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Discussion Starter · #6 ·
Okay, my Tahoe is niether a Corvette or a Viper. Now I am sure we are all adults here and any gearhead knows that more flow is good whether you are talking about fuel, air, or exhaust, this also applies to everything from a go-cart to a formula-one racecar, and yes there are tons of aftermarket mods for Vettes and Vipers for people who race them, they tend to remove all smog equipment when they do that. My reason for wanting to remove my cat is simple, I don't really want to shell out the bucks they are wanting for one, they run from just under a hundred to almost three-hundred. My muffler is about to be replaced along with all of the pipes comming off the Cat, which I am thinking is due for replacement any time, and might already be partially clogged which is not that noticeable due to the fact I have big rust holes in the pipe leading to it. I dont know if any of this makes sense, but I am going to be out a couple hundred $$ on a Flowmaster, and new pipes throughout the length of my Tahoe as well as labor, I am only trying to keep from addind another couple hundred to it. I was looking at an 02 simulator on the net it is only like $25 I wonder if it works? It is supposed to keep high flow exhaust from throwing a check engine code, causing the ECM to maladjust the fuel air mixture, which is what I am wondering if I will run into. If anyone knows if there is an 02 sensor behind the cat., let me know.
 

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Okay, my Tahoe is niether a Corvette or a Viper. Now I am sure we are all adults here and any gearhead knows that more flow is good whether you are talking about fuel, air, or exhaust, this also applies to everything from a go-cart to a formula-one racecar, and yes there are tons of aftermarket mods for Vettes and Vipers for people who race them, they tend to remove all smog equipment when they do that. My reason for wanting to remove my cat is simple, I don't really want to shell out the bucks they are wanting for one, they run from just under a hundred to almost three-hundred. My muffler is about to be replaced along with all of the pipes comming off the Cat, which I am thinking is due for replacement any time, and might already be partially clogged which is not that noticeable due to the fact I have big rust holes in the pipe leading to it. I dont know if any of this makes sense, but I am going to be out a couple hundred $$ on a Flowmaster, and new pipes throughout the length of my Tahoe as well as labor, I am only trying to keep from addind another couple hundred to it. I was looking at an 02 simulator on the net it is only like $25 I wonder if it works? It is supposed to keep high flow exhaust from throwing a check engine code, causing the ECM to maladjust the fuel air mixture, which is what I am wondering if I will run into. If anyone knows if there is an 02 sensor behind the cat., let me know.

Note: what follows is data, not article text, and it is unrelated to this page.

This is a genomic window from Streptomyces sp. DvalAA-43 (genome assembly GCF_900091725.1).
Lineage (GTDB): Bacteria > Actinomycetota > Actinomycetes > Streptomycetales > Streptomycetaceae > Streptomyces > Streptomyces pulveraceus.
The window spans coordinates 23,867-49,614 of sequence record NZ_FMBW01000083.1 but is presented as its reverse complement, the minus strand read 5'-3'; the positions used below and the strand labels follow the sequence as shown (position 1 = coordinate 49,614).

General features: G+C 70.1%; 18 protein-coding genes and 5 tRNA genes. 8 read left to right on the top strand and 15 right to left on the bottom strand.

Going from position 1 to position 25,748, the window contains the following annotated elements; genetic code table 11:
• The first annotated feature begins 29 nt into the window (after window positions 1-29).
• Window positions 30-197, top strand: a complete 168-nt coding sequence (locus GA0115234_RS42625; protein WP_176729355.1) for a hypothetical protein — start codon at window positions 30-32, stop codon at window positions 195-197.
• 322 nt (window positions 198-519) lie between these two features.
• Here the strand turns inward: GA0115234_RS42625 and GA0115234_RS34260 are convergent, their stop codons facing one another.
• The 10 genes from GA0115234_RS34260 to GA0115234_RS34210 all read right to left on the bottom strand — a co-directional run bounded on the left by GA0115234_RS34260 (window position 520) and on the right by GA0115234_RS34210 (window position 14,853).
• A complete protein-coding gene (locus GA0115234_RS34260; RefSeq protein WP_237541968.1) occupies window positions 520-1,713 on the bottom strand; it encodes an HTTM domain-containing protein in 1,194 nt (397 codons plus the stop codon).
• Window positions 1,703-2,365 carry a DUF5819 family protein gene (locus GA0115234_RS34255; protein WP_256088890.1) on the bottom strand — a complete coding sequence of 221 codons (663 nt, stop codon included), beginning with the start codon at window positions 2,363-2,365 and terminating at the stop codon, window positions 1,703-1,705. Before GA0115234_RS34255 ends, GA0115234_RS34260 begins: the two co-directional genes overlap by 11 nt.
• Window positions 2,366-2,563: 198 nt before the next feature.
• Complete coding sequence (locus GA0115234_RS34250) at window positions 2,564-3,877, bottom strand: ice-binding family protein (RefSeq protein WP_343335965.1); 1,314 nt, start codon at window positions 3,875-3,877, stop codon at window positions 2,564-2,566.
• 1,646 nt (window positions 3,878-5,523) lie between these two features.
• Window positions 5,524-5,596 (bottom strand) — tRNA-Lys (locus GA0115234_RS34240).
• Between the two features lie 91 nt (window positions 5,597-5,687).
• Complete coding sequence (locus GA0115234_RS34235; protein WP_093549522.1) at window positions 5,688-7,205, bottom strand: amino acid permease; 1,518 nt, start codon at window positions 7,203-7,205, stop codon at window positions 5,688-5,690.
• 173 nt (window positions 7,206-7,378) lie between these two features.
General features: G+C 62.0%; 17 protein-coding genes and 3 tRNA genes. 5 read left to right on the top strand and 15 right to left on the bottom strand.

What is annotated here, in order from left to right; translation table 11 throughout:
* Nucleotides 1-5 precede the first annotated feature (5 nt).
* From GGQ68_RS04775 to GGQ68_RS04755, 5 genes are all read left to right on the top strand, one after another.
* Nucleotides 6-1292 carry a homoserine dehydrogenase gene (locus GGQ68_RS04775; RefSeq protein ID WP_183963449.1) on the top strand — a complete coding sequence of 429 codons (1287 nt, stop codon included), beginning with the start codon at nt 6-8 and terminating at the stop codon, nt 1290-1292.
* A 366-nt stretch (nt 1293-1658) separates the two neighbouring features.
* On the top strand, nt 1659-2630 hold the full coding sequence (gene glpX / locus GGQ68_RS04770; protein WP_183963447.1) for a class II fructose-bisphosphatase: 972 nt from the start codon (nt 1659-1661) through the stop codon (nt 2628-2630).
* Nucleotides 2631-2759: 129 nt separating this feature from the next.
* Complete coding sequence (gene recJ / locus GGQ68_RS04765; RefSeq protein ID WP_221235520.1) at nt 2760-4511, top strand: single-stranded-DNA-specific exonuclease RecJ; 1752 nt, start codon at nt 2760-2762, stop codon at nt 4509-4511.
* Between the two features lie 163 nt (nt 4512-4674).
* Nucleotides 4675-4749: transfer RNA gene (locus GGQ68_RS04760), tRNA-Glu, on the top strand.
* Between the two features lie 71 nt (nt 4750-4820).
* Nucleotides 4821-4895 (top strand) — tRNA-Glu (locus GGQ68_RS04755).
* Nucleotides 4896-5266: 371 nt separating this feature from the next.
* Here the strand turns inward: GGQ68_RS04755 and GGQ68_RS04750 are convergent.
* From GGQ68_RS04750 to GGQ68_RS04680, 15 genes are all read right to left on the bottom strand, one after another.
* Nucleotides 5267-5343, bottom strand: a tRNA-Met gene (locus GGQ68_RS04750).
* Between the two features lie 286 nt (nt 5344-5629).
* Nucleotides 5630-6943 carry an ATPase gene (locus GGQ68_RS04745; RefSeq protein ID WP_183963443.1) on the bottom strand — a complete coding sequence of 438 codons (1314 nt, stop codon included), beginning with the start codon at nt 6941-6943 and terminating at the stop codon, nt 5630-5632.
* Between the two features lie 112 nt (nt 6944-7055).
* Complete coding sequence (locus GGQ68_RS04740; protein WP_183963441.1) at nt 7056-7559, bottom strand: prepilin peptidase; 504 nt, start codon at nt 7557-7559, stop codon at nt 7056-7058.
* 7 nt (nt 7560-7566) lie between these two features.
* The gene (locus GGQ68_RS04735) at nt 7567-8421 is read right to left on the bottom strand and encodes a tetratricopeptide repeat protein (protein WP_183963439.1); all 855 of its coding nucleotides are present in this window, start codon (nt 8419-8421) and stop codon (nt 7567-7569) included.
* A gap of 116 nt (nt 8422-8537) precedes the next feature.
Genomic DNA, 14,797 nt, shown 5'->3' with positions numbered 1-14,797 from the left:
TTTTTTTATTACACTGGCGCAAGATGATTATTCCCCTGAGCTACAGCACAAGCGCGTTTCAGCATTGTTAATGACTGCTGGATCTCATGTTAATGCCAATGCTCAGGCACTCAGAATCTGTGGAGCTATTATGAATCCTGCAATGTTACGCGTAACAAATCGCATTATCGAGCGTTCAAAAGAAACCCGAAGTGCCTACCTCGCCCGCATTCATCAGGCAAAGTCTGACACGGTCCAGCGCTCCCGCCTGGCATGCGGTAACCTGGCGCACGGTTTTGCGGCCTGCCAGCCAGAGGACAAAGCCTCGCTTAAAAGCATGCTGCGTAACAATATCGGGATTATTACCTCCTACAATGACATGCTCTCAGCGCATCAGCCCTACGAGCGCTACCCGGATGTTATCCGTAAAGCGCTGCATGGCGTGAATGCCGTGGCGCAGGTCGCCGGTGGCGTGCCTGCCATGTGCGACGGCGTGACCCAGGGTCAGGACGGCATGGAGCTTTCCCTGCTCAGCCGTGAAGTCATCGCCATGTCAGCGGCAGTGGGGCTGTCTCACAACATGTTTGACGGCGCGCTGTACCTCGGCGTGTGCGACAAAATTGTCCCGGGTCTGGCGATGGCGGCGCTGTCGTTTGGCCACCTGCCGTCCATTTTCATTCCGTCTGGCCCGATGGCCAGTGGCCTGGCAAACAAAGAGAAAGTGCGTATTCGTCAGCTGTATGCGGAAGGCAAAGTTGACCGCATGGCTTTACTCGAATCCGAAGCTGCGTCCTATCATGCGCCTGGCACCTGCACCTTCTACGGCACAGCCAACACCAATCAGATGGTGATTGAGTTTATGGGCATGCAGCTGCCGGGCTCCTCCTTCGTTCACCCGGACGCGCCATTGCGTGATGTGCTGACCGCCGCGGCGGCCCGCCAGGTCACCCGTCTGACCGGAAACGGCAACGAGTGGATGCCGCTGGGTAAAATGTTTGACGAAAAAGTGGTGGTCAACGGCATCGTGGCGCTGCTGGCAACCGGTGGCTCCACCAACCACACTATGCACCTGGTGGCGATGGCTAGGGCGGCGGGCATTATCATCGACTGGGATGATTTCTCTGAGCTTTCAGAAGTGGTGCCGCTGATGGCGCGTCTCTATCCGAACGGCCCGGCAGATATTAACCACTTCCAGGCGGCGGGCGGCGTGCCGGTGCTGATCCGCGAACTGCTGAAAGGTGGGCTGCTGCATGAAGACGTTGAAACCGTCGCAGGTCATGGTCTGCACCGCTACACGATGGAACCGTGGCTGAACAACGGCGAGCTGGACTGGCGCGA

According to what I'm seeing you have four O2 sensors.
2 pre-converter, and 2 post converter.
The two after the converters don't detect high flow exhaust, they measure the ratio, and that should stay within a certain range regardless of moving 100cfm, or 1000cfm of exhaust.
However they are probably a narrow band O2 sensor, which means they will be tuned for a much cleaner output after the cat. So you probably will need the simulators, to keep the SES light from coming on.

I cannot speak to whether or not they work.
 

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Discussion Starter · #8 ·
two post converter? well I guess I will need two of 'em. A friend tells me his '98 silverado has no cat, and no simulators, never had any codes and actually gets higher mpg, but no noticeable perf gain, I am going to try it that way first... stay TUNED
 

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I'm seeing that you should have two O2 sensors after the cat. But the best way to be sure, is to do a quick visual inspection.
According to my book you should have two cats. One on each side of the Y pipe.
Keep us posted.